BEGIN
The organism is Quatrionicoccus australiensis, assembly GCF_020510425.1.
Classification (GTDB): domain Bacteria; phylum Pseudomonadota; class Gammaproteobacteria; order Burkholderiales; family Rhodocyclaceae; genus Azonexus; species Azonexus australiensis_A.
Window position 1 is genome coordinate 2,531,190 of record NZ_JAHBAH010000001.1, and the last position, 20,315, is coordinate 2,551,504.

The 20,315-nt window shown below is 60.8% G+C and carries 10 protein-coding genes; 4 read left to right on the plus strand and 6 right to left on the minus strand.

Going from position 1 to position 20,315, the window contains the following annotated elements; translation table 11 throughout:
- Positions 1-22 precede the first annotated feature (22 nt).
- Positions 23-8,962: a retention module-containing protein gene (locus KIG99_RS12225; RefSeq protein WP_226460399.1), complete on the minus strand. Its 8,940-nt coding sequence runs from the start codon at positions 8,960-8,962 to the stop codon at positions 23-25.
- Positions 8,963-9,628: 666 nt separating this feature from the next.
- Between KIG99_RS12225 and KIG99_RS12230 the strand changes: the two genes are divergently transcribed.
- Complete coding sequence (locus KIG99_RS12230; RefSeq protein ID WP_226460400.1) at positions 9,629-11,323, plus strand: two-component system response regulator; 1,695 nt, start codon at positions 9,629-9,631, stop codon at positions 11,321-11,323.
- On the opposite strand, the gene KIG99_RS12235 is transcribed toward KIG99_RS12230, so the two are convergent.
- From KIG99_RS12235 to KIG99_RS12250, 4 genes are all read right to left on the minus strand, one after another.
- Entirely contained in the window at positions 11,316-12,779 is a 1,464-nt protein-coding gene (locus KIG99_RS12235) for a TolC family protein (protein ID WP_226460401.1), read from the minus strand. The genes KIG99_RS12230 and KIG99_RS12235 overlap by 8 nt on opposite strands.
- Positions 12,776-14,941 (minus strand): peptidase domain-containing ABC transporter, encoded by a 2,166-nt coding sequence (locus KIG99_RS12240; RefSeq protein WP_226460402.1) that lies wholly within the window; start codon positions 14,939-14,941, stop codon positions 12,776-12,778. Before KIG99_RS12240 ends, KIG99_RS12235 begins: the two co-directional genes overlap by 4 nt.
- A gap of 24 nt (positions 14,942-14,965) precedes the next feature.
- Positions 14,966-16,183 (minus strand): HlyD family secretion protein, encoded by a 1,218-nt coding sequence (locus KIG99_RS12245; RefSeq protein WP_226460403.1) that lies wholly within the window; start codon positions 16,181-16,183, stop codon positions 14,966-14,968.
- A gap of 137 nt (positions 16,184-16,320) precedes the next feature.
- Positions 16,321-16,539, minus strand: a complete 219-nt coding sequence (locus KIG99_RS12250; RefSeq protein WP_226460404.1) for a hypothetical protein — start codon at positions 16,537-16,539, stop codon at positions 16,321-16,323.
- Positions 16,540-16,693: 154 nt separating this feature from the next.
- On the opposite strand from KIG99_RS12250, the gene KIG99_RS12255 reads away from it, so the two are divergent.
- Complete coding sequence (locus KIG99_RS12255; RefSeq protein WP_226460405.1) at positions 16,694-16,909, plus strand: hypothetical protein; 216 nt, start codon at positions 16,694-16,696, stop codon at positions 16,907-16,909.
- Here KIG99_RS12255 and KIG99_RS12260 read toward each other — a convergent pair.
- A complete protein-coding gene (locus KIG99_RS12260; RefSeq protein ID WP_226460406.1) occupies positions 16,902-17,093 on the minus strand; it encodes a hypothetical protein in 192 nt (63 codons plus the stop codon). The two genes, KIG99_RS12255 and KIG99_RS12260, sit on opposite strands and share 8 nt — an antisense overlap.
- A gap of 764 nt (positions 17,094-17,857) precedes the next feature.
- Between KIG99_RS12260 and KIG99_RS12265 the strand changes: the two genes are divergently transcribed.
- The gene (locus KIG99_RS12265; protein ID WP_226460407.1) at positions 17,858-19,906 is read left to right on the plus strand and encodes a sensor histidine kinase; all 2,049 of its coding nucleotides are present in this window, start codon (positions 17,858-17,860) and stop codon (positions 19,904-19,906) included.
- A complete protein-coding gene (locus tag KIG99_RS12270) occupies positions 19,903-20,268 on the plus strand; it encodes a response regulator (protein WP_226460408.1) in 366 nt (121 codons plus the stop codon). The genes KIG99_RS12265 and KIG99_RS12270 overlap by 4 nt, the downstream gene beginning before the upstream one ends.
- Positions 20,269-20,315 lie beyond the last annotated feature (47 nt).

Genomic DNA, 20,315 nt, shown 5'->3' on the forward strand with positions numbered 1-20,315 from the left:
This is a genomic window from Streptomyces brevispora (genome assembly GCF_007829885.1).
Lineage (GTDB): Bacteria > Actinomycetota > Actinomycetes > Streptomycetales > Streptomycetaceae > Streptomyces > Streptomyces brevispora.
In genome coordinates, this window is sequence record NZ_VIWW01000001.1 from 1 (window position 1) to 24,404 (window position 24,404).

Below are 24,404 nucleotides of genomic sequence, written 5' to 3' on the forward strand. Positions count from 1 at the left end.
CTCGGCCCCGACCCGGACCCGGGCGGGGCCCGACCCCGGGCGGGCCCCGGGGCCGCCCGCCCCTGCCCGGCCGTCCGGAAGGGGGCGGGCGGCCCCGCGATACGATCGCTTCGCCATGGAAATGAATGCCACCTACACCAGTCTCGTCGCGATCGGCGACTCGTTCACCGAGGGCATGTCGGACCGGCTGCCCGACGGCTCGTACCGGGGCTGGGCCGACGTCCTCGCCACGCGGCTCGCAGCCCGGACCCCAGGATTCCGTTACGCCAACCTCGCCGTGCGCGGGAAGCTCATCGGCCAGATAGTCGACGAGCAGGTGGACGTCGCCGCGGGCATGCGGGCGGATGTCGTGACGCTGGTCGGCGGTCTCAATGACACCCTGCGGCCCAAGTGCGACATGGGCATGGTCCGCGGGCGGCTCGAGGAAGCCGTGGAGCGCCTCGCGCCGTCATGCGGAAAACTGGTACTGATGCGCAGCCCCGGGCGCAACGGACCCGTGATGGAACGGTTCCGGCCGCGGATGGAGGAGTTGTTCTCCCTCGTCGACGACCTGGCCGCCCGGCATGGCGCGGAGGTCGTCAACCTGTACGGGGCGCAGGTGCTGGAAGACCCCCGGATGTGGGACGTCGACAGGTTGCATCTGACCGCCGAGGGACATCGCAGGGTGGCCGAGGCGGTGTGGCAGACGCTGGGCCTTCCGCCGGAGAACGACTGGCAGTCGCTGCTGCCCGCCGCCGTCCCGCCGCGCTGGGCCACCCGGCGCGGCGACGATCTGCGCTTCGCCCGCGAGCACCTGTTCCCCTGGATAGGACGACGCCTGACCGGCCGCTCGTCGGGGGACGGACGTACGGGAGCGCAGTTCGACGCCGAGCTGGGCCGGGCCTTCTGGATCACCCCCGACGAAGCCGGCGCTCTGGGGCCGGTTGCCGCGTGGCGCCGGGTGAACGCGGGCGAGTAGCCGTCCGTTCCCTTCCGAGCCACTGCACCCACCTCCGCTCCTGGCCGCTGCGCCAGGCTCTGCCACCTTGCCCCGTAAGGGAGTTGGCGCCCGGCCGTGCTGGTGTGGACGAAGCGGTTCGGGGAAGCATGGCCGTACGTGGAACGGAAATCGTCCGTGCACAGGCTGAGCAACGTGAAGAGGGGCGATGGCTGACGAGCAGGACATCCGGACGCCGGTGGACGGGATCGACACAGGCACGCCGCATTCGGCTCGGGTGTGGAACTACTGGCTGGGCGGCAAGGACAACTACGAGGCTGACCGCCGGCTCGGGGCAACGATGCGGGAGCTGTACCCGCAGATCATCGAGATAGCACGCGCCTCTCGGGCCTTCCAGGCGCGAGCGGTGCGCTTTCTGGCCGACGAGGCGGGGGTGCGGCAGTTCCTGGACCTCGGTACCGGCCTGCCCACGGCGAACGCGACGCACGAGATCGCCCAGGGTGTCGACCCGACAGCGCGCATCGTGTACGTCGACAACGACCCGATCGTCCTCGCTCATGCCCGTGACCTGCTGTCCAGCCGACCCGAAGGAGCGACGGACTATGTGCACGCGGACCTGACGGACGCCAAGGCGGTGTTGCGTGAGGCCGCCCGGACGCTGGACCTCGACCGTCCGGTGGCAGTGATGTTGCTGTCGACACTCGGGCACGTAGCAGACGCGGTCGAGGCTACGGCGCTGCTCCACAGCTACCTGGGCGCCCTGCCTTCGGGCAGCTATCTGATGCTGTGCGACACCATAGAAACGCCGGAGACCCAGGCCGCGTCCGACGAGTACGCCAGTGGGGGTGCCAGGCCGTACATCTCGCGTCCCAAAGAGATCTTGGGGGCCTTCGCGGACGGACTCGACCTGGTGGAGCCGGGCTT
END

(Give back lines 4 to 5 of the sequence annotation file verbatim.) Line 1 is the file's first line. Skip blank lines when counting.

The 20,315-nt window shown below is 60.8% G+C and carries 10 protein-coding genes; 4 read left to right on the plus strand and 6 right to left on the minus strand.

Going from position 1 to position 20,315, the window contains the following annotated elements; translation table 11 throughout: